Go big or go home is no longer the mantra for crossing $10 billion in assets.

Bankers and industry experts once held fast to a belief that institutions had to leap over that threshold to generate enough scale to offset the toll of regulation, including caps on interchange fees and mandatory stress testing, waiting on the other side. Several banks even elected to sell before crossing the mark.

A number of banks have been bucking the trend in recent months, announcing deals that could have them tiptoe over the mark, including South State in Columbia, S.C.; WesBanco in Wheeling, W.Va.; Pinnacle Financial in Nashville, Tenn.; and United Community Banks in Blairsville, Ga. WesBanco, for its part, has said it plans to manage its assets to stay below $10 billion.

Several reasons exist for the shift, industry observers said. Bankers are becoming more comfortable with the costs of new regulation. At the same time, consolidation is unpredictable, and many executives are reluctant to pass on a small, but strategically important, deal in order to wait on a bigger opportunity.

"I feel like the marketplace has incorrectly assumed that banks need to be 20% or 30% larger to cross $10 billion of assets," said Christopher Marinac, an analyst at FIG Partners. "You have to run your business and make the right long-term business decisions."

The $8.7 billion-asset South State was once an active acquirer, more than doubling in size between late 2011 to early 2013 with three deals. Management decided to take a break after buying the $3.2 billion-asset First Financial Holdings to make sure South State's fundamentals were sound, said Robert Hill Jr., the company's chief executive.

South State, which was prepared to grow organically, had been cutting costs to offset expenses associated with stress testing and the roughly $7.6 million in lost revenue from an impending cap on interchange revenue.

South State, however, couldn't pass up a chance to buy the $1.9 billion-asset Southeastern Bank Financial in Augusta, Ga. The holding company for Georgia Bank & Trust is a good cultural fit that should offset any hits South State will take from becoming a bigger institution, industry observers said.

"This just seemed to be an ideal partner" for South State, said Lee Burrows, chief executive of Banks Street Partners. "You wouldn't want to pass that up because you are trickling over $10 billion of assets. This still gives them time to prepare, so I think it is inevitable."

Banks that cross $10 billion in assets have time to prepare, since interchange caps do not kick in immediately. South State, for instance, will not feel the impact of those caps until the third quarter of 2018, or roughly a year earlier than if it had grown organically.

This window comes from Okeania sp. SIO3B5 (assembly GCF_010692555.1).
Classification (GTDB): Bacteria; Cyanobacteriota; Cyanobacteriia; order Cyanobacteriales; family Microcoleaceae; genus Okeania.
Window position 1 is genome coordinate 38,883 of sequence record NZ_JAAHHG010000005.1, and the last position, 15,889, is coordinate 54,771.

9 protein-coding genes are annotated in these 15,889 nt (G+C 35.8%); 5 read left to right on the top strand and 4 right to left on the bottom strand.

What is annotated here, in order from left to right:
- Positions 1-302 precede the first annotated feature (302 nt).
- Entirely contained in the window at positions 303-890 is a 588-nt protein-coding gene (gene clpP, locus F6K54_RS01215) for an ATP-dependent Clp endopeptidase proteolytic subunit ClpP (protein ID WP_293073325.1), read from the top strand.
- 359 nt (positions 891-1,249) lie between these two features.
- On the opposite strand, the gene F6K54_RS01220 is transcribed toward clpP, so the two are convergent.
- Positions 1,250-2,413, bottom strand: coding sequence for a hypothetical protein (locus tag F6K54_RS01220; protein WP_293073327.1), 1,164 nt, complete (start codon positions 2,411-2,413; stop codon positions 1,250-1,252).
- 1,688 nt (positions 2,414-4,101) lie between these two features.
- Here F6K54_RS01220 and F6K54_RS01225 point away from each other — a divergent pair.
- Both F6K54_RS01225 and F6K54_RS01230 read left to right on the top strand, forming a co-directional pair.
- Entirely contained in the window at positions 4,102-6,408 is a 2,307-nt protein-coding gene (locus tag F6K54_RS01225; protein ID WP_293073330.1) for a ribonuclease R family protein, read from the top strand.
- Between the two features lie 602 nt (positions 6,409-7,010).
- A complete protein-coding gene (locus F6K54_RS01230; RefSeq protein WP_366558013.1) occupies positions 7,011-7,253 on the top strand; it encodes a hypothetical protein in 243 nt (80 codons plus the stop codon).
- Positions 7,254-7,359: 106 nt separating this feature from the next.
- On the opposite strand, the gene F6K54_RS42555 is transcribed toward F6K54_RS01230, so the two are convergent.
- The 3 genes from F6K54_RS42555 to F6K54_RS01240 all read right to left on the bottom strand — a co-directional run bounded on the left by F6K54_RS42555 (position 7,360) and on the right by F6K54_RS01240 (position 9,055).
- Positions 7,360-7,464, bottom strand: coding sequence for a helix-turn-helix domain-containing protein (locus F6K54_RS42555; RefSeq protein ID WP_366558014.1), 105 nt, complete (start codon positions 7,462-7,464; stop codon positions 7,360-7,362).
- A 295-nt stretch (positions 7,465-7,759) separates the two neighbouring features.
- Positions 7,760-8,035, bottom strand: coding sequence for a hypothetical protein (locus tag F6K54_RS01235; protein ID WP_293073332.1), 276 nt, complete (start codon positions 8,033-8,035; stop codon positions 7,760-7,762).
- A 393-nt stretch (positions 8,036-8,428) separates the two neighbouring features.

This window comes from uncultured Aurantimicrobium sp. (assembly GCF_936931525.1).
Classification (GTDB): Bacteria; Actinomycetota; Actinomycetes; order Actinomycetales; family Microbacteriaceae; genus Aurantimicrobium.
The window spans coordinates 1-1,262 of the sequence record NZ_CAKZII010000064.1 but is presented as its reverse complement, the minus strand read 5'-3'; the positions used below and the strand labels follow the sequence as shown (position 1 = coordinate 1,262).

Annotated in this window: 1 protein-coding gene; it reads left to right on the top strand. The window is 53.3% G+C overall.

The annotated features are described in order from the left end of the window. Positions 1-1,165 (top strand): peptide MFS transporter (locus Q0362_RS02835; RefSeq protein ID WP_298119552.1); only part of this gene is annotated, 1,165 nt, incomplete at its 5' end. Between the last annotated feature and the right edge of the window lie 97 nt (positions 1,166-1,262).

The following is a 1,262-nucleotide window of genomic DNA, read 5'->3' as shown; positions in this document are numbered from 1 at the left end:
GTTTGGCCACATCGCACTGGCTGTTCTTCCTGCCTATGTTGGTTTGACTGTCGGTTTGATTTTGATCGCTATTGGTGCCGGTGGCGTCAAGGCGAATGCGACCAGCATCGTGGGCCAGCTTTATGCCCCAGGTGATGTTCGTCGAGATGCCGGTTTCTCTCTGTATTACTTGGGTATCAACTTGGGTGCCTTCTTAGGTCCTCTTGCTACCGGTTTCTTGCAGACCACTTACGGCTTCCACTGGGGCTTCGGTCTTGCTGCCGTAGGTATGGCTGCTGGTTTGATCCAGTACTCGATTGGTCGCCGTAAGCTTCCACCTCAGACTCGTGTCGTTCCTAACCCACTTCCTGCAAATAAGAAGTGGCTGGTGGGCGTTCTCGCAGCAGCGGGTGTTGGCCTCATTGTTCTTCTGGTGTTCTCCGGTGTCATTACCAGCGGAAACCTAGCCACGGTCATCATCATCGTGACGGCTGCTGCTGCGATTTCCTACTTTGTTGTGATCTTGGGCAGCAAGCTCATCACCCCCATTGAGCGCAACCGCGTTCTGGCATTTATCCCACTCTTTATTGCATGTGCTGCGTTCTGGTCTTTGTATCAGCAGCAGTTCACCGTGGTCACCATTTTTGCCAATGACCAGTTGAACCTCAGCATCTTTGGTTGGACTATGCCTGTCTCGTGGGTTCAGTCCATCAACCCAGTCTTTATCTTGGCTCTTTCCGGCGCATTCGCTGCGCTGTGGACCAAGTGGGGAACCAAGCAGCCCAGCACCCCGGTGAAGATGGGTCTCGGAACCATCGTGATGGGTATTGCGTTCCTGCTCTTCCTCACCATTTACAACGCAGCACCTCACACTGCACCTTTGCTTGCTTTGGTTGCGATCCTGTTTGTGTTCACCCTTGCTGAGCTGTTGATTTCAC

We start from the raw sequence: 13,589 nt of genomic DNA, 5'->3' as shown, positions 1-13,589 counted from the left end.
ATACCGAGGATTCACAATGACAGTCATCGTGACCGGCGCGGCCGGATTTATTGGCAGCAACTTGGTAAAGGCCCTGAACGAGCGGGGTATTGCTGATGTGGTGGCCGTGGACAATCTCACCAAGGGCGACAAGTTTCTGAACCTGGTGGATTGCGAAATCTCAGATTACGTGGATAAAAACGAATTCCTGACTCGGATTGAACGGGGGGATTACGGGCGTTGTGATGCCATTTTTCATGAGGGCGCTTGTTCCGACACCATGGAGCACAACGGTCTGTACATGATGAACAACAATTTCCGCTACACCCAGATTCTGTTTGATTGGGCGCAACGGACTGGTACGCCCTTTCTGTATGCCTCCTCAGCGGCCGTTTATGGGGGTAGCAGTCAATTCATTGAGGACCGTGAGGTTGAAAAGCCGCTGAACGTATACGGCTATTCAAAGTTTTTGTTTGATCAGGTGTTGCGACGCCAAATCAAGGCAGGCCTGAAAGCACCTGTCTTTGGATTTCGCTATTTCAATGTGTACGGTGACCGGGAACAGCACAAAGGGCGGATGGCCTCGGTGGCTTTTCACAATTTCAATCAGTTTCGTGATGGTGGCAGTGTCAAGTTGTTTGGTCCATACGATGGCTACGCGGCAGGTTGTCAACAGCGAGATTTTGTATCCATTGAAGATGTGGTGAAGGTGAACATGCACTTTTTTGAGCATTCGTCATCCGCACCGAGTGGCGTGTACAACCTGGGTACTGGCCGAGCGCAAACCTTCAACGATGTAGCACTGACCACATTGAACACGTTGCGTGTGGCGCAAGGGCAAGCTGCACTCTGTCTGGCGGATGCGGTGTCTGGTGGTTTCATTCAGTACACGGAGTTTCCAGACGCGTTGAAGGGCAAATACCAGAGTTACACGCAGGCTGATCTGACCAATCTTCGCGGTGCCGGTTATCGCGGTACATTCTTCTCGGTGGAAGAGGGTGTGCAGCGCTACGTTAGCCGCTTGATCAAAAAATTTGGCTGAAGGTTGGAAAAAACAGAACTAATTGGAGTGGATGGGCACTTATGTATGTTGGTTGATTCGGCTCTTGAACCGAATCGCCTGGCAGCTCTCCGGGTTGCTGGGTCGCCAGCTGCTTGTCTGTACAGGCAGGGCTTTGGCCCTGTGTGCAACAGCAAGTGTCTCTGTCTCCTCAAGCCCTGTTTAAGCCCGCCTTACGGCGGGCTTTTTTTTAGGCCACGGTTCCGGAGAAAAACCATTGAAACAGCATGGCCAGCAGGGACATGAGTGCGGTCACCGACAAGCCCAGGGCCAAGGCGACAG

The $335 million all-stock deal is small enough that it doesn't "take any of the options off the table for us," Hill said. While South State favors organic growth, he said the company could buy a second bank before taking another pause to focus on organically expanding core operations.

Such an approach should be appealing to investors and regulators, industry experts said.

"If you're really honest about it, investors should want to see organic growth," Marinac said. "There are moments when the market likes the roll-up strategy, but really, internal sustainable growth is what the market focuses on long term."

The banking industry has had ample opportunity to study and adapt to new regulation, removing the urgency to pursue large, transformational deals.

"There's been enough time to understand the hurdle and how you cross it," Hill said. "People have the ability to figure out the right strategy for them. Our first [objective] was to figure out how to do it organically, then cut expenses … and finally find a good partner to accelerate that process."

As banks reach $8 billion of assets, regulators start asking management for details on how they plan to cross the regulatory mark, said Randy Dennis, president of DD&F Consulting. As a result, bankers start building infrastructure for the new requirements well before making the jump.

"Banks have to get ready for it," Dennis said. "Regulators aren't being heavy handed about it; they're just trying to help banks prepare in an orderly fashion."

Bankers are also limited by the flow of industry consolidation. At May 31, the number of deals announced this year was off 16% from 2015. There are a limited number of banks with $2 billion to $5 billion of assets that could allow a buyer to vault itself over the regulatory threshold.

Strategy, rather than asset size, should be a driving factor as banks look to expand, said Daniel Blanton, Southeastern's chief executive and chairman of the American Bankers Association. South State was drawn to Southeastern's Augusta operations because the city had become "a major university town" with a growing military presence, he said.

"I think a smart company is driven by the business model they want to do and the markets they want to be in," Blanton added. "What happens with assets just happens."

Subscribe Now

Access to authoritative analysis and perspective and our data-driven report series.

14-Day Free Trial

No credit card required. Complete access to articles, breaking news and industry data.